Earth’s singin’ in a rain of electrons, and the twin the Radiation Belt Storm Probes (RBSP) are beaming back our planet’s eerie voice with astounding clarity. The vocals are created by waves of energized plasma sloshing around in the Van Allen radiation belts.
Called “chorus”, it sounds like chirps, whistles and dripping water. Give a listen HERE.
When most of us hear the word plasma, we think of the donating kind. The plasma the probes sample is a soup of ionized particles. Let me explain.
Plasma makes up 99.9% of all the matter in the universe. Stars are made of plasma, the sun spews plasma from solar flares and a thin plasma permeates space. It resembles gas and is made of regular stuff like electrons (tiny particles whizzing around the nuclei of atoms), protons, hydrogen and iron atoms but with a difference – the particles aren’t neutral but carry an electric charge.
Unlike the familiar liquid, solid and gaseous forms of matter, plasmas have lost or gained an electron or two, often through intense heating, and conduct electricity. Under the influence of Earth’s magnetism (magnetic field) they flow hither and yon like twisty electric currents. “Wild stuff,” as Johnny Carson used to say.
Waves of plasma composed of electrons zinging around the Van Allen Belts emit very low frequency radio waves. The chirps are what our ears would hear if they could tune in to those waves. While the twin spacecraft have made excellent recordings of the plasma waves, ham radio operators and those using inexpensive Very Low Frequency (VLF) radios have been listening to them for years.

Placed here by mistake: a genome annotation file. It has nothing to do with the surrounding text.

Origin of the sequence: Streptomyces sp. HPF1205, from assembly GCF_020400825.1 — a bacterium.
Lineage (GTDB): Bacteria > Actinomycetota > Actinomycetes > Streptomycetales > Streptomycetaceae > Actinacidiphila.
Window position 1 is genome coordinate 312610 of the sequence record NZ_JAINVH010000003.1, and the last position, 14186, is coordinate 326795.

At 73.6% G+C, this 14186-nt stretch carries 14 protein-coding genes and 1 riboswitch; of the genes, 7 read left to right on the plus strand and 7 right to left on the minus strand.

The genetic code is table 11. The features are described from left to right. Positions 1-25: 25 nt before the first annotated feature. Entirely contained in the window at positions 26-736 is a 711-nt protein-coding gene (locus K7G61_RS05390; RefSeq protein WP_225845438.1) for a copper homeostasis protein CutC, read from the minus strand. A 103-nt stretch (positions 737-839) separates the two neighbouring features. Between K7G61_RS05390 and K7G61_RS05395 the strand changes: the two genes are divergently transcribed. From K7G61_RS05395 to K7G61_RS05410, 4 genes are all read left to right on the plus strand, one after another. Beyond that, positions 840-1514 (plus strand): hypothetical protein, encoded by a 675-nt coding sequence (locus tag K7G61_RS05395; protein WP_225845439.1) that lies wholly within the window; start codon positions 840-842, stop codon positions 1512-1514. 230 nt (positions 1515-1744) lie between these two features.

Using a VLF receiver in a rural area away from powerlines, you’ll hear chorus when the northern lights are active. For more information on where to get a receiver and what to expect, check out my “How to Listen to the Aurora Borealis” blog.
The Van Allen Belts, named for their discoverer James Van Allen, are donut-shaped regions of high-energy electrons and protons surrounding the Earth. The lower belt begins at the top of the atmosphere and extends to 4,000 miles; the outer belt begins 8,000 miles up and reaches outward to 26,000 miles. Most of the particles aren’t dangerous to spacecraft and astronauts but there are occasional “killer electrons” that ride waves of speeding plasma and do pose hazards.
The Van Allens are anything but static. Blasts of particles from the sun called coronal mass ejections (CMEs) can affect currents and particles within the belts. You’re probably already be familiar with CMEs, since they’re often responsible for sending waves of electrons and protons from the sun that spark the aurora borealis. The twin probes will map the structure and varying energy intensities within the belts as well as find out how normal electrons get amped up to become killers.
Like pondering the lyrics of the Beatles’ I am the Walrus, scientists will be looking for hidden meanings in the song of Earth.